ABRAMS:  Coming up, did anything in Joran van der Sloot's exclusive interview last night shed new light on the case?  First the headlines. 


ABRAMS:  We're back.  He says he has nothing to do with her disappearance.  He says she was the one coming on to him.  He says she's the one who wanted to spend her last night in Aruba on the beach with him.  We're talking about Joran van der Sloot.

Quote—“She said she didn't want to go back to her hotel and she wanted me to stay there with her because it was her last night and she didn't want to go back to Alabama.  She was having too much fun in Aruba.” 

Joran van der Sloot is talking.  Natalee Holloway's family does not like what they're hearing, not surprisingly.  We just heard from Beth Holloway Twitty. 

Joining me now MSNBC analyst, former Connecticut prosecutor Susan Filan, criminal defense attorney Michelle Suskauer and MSNBC analyst and former FBI  investigator Clint Van Zandt.  All right, Clint, you've now heard the whole interview. 


ABRAMS:  Joran van der Sloot for about an hour talking about all the details...


ABRAMS:  ... of what happened, when it happened, how it happened. 

You're the FBI guy.  What do you make of it? 

VAN ZANDT:  Well, you know, number one, your show has been following this from the beginning, and in day one, I didn't like the guy's interview, I didn't like what he had to say, I didn't believe him.  The international investigators that I know that are involved in it didn't believe him. 

They felt he was a predator from day one, based upon their investigation, based upon their statements and information they had gathered.  I've seen nothing to suggest anything other than that initial believed investigative characterization of this young man and those who are with him, Dan.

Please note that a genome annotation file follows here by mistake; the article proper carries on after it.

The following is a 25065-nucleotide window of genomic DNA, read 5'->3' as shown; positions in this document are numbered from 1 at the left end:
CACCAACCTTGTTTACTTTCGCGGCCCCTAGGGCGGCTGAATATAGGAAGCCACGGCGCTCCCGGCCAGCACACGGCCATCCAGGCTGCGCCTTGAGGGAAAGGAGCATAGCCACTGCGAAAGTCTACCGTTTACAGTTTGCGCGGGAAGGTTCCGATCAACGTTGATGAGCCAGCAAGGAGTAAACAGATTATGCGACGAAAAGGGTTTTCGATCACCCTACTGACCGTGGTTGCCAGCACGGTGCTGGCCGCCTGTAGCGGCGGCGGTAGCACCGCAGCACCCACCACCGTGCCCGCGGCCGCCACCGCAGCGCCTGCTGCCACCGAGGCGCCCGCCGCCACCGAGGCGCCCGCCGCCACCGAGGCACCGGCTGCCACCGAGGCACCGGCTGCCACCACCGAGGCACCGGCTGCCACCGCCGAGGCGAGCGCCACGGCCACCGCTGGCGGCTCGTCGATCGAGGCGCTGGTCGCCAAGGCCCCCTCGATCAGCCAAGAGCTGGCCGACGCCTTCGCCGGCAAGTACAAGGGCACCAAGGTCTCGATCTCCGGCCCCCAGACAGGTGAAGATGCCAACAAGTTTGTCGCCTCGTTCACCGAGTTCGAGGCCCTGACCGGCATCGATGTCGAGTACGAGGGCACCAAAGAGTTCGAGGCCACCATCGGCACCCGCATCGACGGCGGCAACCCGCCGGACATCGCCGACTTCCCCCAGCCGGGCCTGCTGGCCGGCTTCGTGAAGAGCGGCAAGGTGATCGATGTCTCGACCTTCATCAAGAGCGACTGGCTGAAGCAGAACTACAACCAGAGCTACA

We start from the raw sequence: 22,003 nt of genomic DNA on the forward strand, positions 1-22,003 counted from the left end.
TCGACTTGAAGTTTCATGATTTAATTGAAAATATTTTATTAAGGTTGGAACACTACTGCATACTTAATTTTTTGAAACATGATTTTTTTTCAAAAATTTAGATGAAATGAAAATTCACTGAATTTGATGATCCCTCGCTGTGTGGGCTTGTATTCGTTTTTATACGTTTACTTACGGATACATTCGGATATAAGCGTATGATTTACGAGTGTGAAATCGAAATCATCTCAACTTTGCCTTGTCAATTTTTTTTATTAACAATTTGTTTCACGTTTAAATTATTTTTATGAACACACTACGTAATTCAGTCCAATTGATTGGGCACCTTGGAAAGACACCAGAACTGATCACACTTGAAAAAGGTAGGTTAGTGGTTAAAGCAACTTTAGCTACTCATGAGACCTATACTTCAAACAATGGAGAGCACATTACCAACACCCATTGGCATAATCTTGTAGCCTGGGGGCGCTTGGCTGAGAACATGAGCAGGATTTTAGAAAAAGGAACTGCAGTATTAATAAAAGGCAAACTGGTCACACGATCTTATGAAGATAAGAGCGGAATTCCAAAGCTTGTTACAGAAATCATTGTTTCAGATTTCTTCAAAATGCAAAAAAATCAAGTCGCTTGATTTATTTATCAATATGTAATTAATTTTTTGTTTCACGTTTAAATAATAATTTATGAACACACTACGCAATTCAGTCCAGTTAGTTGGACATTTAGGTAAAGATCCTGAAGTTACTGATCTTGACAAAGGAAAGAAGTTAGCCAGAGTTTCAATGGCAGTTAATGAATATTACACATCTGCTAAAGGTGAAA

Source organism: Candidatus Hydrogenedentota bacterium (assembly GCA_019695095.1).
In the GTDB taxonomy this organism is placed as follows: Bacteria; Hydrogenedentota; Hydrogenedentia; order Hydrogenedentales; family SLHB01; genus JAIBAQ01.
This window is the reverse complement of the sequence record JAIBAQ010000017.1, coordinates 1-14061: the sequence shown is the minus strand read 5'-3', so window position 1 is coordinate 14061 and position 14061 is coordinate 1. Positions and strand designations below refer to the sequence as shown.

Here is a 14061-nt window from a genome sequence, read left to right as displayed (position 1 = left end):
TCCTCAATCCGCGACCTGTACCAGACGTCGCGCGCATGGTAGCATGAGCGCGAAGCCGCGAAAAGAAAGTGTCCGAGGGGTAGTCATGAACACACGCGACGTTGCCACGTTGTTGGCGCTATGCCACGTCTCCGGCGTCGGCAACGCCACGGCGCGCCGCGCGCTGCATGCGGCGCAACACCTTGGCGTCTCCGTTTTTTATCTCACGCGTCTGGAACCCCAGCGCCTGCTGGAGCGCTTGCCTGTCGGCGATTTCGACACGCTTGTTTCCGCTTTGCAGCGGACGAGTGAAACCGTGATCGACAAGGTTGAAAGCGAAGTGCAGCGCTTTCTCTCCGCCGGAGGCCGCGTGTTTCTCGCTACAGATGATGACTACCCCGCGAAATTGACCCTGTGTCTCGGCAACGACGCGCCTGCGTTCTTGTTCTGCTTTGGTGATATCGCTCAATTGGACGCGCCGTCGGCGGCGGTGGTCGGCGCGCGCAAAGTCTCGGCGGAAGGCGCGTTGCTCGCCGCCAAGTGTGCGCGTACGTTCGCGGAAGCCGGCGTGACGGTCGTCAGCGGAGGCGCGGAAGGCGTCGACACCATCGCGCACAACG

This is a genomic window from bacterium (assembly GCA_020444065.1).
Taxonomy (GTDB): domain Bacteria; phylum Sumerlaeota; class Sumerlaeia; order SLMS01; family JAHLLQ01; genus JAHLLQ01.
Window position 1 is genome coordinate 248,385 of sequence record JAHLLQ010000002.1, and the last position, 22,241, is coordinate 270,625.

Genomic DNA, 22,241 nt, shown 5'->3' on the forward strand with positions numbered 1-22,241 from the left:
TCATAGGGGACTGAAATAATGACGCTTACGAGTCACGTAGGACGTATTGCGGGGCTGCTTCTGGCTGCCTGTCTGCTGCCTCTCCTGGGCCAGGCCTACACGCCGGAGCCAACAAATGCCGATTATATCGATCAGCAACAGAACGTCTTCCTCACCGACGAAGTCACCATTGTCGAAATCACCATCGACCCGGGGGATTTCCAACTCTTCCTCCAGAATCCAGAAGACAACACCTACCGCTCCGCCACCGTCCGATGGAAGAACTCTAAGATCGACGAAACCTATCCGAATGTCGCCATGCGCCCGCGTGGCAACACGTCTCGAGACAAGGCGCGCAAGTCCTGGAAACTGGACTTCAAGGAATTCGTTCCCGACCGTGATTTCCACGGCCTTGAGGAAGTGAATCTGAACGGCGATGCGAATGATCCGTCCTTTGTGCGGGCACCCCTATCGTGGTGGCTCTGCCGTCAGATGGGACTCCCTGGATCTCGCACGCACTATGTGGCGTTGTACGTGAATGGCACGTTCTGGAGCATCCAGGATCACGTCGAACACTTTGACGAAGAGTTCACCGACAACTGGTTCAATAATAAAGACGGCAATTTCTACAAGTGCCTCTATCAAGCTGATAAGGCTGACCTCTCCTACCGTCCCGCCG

ABRAMS:  Michelle? 


I'm not surprised by anything that he said because he went into self-preservation mode, but even if you believe half of what he said, it's not completely unbelievable.  That he's saying is there is a girl who—and we talked about it yesterday—very little chaperoning, probably having fun, drunk, and coming on to a guy. 

That's not very hard to believe.  So you know, I don't think that

probably half of what he said is probably not unbelievable and so—I mean

·         and I don't think he had anything to lose really by coming on and talking about that, because he's been made out to be a monster and he's been demonized. So...

ABRAMS:  Here's...

SUSKAUER:  ... I think he did OK.

ABRAMS:  Here's Joran van der Sloot talking about one of Natalee's friends, telling her as they're leaving the bar to get out of the car that Joran van der Sloot was in with two of his friends.